THE LAST BLACK MAYOR STANDING:
MAYOR FOR LIFE END OF AN ERA?
1st DC MAYOR WALTER WASHINGTON & MAYOR FOR LIFE MARION BARRY
THE WORST & THE BEST
RG III NUMBER 2 QB AS PRE-SEASON ENDS
RGlll RGlll COACH GRUDEN COUSINS KIRK
Cousins has won the starting job hands down. The truth of the matter, Cousins should have been the starter in 2013. Dan Snyder and the fans are still looking for the RGlll of 2012--I hate to be the bearer of bad news but the rookie RGlll is long gone from the NFL. The wheels (legs) that made him one of the most exciting and most dangerous players in 2012 disappeared with the knee injury suffered against the Baltimore Ravens at the end of the regular season. The injury suffered in that game and his early return in 2013 doomed his NFL career.
Joe Theisman is the former Washington Pro Football team quarterback turned broadcaster/cheerleader on the team's Broadcast Network. Early in the 4th quarter of Friday's game he declared that Cousins has severely outplayed RGlll this preseason.
He also, opined in the Washington Post, "Kirk Cousins would be the man I believe (coach Jay Gruden) would have to go, because of the efficiency with which he has run (the offense)." It would be interesting to hear the second greatest quarterback in team history Sonny Jurgenson's opinion (Sammy Baugh is No. 1). I am betting he agrees with Theisman.
The problem, Gruden is the new franchise coach and you best believe he has his marching orders from owner Dan Snyder via VP/General Manager George Allen, "Start RGlll even if you have roll him on the field in a wheelchair!" The truth of the matter is a NFL team needs two first string quarterbacks in case theNo. 1+ QB goes down with an injury. No. 1 would be able to take charge without missing a beat. But RGlll's ego would not allow him to just plain old No. 1.
From the outside looking in the Washington Pro Football team has one of the league's most elite group of receivers. They are considered thoroughbreds with speed to burn. And then there is the savy vet Santana Moss who no longer has speed to burn but has a nose for the end zone. The backfield has All-Pro running back Alfred Morris and talented back-ups keeping the defense honest. It makes little sense to have all of these thoroughbreds with a donkey running the show at quarterback.
While they’re an unlikely duo, LeBron James and Warren Buffett have been seen together. The two dined together (along with Bill Gates!) in Las Vegas and have been spotted golfing in Sun Valley together. LeBron wants to become the richest man in the world. He could not have asked for a better mentor.
MAYWEATHER SURROUNDED BY PIMPS & HOES
Floyd Mayweather's problems are in living color, black, white and green. His problems have everything to do with Green (a dollar bill), Black is his former friend and side kick 50 Cents aka Curtis Jackson seen holding holding the championship belts of Mayweather before their nasty divorce and during a press conference before a fight. And to 50 Cents' right is the White trailer trash of Golden Boy Productions, Kelly Swanson and directly behind Floyd is Don King wannabe Al Hayman. Who in all likely hood could care less if Floyd ever learned to---advantage Hayman.
The split between Mayweather and 50 Cents should not be a surprise in boxing or any other professional enterprise where black folks congregate. With 50 Cents you have a brother from the streets who has been there and done that. He was shot 9 times during a drug beef and lived to tell about it. He turned 50 cents into a multi-million dollar enterprise using entertainment as as a vehicle (rapper), a clothing apparel line and flavored water to build an empire.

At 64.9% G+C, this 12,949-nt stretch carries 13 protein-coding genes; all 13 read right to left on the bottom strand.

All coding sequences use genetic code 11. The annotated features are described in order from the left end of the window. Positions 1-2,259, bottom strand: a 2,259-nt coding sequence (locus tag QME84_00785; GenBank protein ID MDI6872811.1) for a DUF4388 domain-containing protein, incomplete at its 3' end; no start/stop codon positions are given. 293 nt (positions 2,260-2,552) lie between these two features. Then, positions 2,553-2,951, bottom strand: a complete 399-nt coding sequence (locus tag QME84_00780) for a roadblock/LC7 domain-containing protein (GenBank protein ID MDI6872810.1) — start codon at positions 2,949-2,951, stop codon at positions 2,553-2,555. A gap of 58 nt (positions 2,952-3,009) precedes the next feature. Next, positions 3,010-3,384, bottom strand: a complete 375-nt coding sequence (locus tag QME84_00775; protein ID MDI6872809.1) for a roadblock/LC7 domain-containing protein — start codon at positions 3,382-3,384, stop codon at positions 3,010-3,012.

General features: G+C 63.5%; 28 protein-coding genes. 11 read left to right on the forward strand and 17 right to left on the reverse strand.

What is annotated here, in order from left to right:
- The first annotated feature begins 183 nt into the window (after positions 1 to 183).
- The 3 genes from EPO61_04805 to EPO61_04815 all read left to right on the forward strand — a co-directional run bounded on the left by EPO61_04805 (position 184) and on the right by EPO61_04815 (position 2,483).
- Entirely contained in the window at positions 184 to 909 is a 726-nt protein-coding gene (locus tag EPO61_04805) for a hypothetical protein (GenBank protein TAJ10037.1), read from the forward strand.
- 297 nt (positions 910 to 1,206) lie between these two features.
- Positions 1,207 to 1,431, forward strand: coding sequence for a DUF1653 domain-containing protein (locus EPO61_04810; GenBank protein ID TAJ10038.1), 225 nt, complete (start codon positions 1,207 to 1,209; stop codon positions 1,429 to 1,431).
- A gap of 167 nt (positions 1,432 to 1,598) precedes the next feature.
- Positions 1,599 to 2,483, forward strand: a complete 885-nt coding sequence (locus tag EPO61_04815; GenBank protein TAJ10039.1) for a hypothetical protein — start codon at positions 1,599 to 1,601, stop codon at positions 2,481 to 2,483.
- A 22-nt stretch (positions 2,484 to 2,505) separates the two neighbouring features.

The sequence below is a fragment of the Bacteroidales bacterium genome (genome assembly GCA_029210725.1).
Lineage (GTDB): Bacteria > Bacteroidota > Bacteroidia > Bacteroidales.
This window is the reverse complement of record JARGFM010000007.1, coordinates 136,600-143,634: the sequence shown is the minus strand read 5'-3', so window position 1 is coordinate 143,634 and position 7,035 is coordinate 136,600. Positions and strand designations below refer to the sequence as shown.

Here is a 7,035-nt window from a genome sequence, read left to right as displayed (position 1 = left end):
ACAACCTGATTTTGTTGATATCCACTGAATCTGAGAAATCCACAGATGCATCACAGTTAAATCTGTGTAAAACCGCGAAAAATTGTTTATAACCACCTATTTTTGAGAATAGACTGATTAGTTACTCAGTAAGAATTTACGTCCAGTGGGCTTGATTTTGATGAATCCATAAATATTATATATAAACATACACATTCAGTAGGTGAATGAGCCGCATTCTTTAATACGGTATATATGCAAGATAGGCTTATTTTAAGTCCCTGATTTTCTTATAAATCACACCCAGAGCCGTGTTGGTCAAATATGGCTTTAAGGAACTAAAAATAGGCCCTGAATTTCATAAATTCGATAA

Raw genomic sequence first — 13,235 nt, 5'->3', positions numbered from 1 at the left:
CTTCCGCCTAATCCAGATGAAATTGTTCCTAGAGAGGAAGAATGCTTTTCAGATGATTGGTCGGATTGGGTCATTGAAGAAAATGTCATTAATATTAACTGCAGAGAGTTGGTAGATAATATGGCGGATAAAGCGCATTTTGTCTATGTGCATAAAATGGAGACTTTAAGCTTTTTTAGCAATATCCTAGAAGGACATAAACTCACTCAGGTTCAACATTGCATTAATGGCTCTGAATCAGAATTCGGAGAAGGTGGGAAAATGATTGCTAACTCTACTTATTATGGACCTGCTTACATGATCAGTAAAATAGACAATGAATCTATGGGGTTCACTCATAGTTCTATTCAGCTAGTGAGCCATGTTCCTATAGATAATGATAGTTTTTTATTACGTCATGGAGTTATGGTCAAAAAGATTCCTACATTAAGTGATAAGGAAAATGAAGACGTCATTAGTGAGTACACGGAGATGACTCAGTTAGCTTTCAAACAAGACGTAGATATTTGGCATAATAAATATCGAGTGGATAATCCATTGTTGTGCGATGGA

Mayweather came from humble beginnings he was born in Grand Rapids, Michigan and eventually moved to New Jersey to live with his mother who was a drug addict. He says his biggest influence was his grandmother who encouraged him to stick with boxing. He comes from a family of pro boxers that include, his father Floyd Sr. and uncles Jeff and Roger.
Mayweather claims his father was never there for him because he was selling drugs and in and out of jail, but his father disputes his account of their relationship. Floyd would eventually drop out of school and never go back.
He says, "When I was about eight or nine, I lived in New Jersey with my mother and we were seven deep in one bedroom and sometimes we didn't have electricity. When people see what I have now, they have no idea of where I came from and how I didn't have anything growing up. People don't know the hell I have been through." ( CONTINUED @ PROFILE)
It has been said “Don’t ever look back because someone might be gaining on you.” In the case of Black people in America there was never a need for White folks to look back.” We have yet to gain on them!
For example; in 1969 the income for White households doubled that of Black households. In 2011 when people measured the progress of blacks in America, the first thing they pointed to was a Black President in the White House.
The real measure of success in America has always been financial success. In 2011 the average White household still doubles that of a Black house hold (1969 and 2009 Census).
In February 2011 I coordinated and hosted a series of Black History Moments in Sports at the historical and World famous Ben’s Chili Bowl in Washington, DC. Much of the series was spend honoring unsung heroes in the Black Community.
In February 1926 the legendary and great writer/poet Carter G. Woodson gave us Black History Week and in 1976 Black History Week evolved into Black History Month. This disproves the myth of White folks giving us the shortest month of the year. The month of February and the annual tribute was a Black man’s idea!
The most popular tribute at Ben’s Chili Bowl was the one paid to Gary Mays who as a young child had his left arm blown off by an accidental blast from a shotgun, he was 5 years old.
Gary moved to Washington, DC from West Virginia at the age of twelve. His story of growing up on the tough streets and playgrounds of Washington, DC should be on a movie screen.
He had a double whammy growing up he was a black male child and had one arm. Gary grew up in NW DC in a neighborhood where it would have been a challenge for a two armed kid.
The bullies that he encountered would make today’s bullies look like choir boys. Thanks to a knockout punch in his powerful right arm and hand allowed him to take names and kicked ass.
The powerful punch was developed early thanks to his uncle Charles Aubrey who was a semi-pro baseball catcher in West Virginia. During backyard catch games Gary was on the receiving end of his uncle’s many fast balls thrown high and sometimes low and in the dirt. This daily drill helped to prepare him as young kid to be a one of a kind athlete.